• Anjum Rahmatulla

SELF PRESCRIBERS, Why is a full consultation different from an acute one?



For many self prescribers, it may seem strange that homeopaths recommend ‘constitutional’ treatment for many problems or issues. After all, if homeopathy can treat acute conditions well, then surely the same approach works with longer standing problems??


Let me tell you the reasons why chronic or constitutional prescribing is DIFFERENT from acute prescribing.


Acute prescribing looks at the acute problem ONLY. You take the details of what is happening NOW with the patient, how they are presenting, how they are feeling and what makes the problem better or worse. The emphasis is on THE ACUTE SITUATION and the HERE AND NOW.


Chronic prescribing looks at a much bigger picture. The focus is on finding what is out of balance, and whether a cause can be identified. This entails looking into a person’s medical history, family medical history, their sleep patterns, dreams and fears, their food likes and dislikes, weather preferences, and the type of person they are. It is detailed and focussed not just on the here and now but on the PAST and the PRESENT. It is also looking in DETAIL at many OTHER FACTORS that are not considered when taking an acute case.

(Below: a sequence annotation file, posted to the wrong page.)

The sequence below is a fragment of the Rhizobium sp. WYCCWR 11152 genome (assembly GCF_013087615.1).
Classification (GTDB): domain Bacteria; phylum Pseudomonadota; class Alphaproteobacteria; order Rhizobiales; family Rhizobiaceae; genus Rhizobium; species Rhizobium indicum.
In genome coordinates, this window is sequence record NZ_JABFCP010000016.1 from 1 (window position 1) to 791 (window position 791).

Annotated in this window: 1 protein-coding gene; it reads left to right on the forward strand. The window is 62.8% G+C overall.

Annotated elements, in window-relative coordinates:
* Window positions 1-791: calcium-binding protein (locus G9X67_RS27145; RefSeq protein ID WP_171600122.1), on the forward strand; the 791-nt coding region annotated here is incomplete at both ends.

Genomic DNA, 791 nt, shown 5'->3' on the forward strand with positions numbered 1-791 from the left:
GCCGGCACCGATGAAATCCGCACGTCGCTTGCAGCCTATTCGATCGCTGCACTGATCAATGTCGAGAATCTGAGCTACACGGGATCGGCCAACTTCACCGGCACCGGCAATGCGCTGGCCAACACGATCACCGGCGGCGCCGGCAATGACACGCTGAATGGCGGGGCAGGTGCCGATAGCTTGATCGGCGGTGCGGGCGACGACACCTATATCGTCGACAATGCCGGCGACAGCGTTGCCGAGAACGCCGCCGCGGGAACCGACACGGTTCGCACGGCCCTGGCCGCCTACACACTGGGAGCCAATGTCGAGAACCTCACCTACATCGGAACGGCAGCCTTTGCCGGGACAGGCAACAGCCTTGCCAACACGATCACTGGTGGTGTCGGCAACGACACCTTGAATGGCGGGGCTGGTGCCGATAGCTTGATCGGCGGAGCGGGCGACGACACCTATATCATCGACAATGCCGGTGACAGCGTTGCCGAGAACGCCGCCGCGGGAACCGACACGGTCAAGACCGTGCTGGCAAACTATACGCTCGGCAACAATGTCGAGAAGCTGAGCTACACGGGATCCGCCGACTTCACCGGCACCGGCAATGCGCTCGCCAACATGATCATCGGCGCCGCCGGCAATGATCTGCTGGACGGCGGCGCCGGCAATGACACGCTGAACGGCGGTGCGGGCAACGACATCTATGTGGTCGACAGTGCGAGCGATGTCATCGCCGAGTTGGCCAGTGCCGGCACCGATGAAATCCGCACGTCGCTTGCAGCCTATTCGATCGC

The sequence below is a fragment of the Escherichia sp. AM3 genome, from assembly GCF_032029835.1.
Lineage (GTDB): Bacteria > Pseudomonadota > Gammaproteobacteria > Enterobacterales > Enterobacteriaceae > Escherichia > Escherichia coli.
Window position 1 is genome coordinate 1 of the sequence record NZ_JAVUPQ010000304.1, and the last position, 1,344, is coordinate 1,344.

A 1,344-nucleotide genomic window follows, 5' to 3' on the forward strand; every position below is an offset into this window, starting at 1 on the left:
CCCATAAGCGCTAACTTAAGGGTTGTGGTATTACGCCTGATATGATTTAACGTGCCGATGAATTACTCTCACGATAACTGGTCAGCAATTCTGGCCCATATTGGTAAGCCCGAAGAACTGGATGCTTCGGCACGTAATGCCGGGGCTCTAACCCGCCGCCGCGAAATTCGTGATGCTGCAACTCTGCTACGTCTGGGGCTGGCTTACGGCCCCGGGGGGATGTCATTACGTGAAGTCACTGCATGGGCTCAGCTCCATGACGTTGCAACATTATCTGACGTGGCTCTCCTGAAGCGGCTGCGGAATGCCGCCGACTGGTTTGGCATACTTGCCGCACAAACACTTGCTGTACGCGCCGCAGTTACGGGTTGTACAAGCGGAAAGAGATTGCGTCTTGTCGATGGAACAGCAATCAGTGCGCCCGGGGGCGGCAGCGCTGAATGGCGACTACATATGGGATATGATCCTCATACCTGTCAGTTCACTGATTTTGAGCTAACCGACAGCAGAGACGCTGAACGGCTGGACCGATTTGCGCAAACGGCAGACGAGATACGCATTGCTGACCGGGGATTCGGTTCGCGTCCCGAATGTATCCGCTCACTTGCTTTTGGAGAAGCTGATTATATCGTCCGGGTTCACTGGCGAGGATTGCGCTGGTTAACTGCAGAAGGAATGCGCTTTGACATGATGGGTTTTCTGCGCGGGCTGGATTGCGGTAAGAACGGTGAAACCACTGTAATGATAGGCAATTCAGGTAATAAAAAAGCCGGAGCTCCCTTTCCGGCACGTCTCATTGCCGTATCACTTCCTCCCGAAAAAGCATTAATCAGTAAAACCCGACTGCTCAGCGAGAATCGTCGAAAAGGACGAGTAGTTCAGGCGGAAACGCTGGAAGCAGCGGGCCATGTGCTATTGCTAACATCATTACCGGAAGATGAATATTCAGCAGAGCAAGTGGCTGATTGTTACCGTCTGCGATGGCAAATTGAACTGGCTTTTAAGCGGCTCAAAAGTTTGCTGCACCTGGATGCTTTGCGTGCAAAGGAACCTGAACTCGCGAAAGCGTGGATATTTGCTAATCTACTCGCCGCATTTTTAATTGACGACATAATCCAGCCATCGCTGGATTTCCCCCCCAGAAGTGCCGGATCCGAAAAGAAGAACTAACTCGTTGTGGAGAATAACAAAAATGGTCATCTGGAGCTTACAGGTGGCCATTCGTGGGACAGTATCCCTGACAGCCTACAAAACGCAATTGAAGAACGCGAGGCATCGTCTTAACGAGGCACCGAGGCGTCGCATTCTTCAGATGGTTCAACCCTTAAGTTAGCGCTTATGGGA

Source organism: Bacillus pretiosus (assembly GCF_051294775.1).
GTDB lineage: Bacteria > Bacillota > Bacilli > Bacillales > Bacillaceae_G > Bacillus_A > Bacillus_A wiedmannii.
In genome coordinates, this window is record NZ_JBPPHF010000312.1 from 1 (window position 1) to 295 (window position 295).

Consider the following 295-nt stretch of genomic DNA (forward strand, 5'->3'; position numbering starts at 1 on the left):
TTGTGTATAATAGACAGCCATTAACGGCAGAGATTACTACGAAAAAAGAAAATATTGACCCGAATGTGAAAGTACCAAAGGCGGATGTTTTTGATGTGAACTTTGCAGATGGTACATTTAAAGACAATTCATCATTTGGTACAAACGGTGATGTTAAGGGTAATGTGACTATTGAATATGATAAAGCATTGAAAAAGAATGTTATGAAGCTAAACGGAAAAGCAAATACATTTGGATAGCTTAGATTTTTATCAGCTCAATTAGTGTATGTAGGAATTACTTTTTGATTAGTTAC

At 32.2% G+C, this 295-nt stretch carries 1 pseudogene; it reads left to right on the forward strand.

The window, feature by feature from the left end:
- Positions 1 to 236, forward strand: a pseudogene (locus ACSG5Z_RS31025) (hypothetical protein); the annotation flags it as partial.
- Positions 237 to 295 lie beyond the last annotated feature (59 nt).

Chronic prescribing can take many forms. Did you know there is more than one way to apply homeopathic principles? Here are just a few:

  • A prescription based on a past illness, trauma or event, rather than on what the patient/client presents with.

  • Miasmatic prescribing which seeks to deal with inherited blocks/weaknesses.

  • Prescribing organ specific remedies if such support is needed.

  • Constitutional prescribing


Photo by Sharon McCutcheon on Unsplash

I won’t bore you with more. I hope that I have shed some light on this subject that professional homeopaths are trained in different ways to help their clients. It is a lifelong journey.

And understanding the unique qualities of every person that crosses our threshold is always the key requirement. There is NO ‘one size fits all’.

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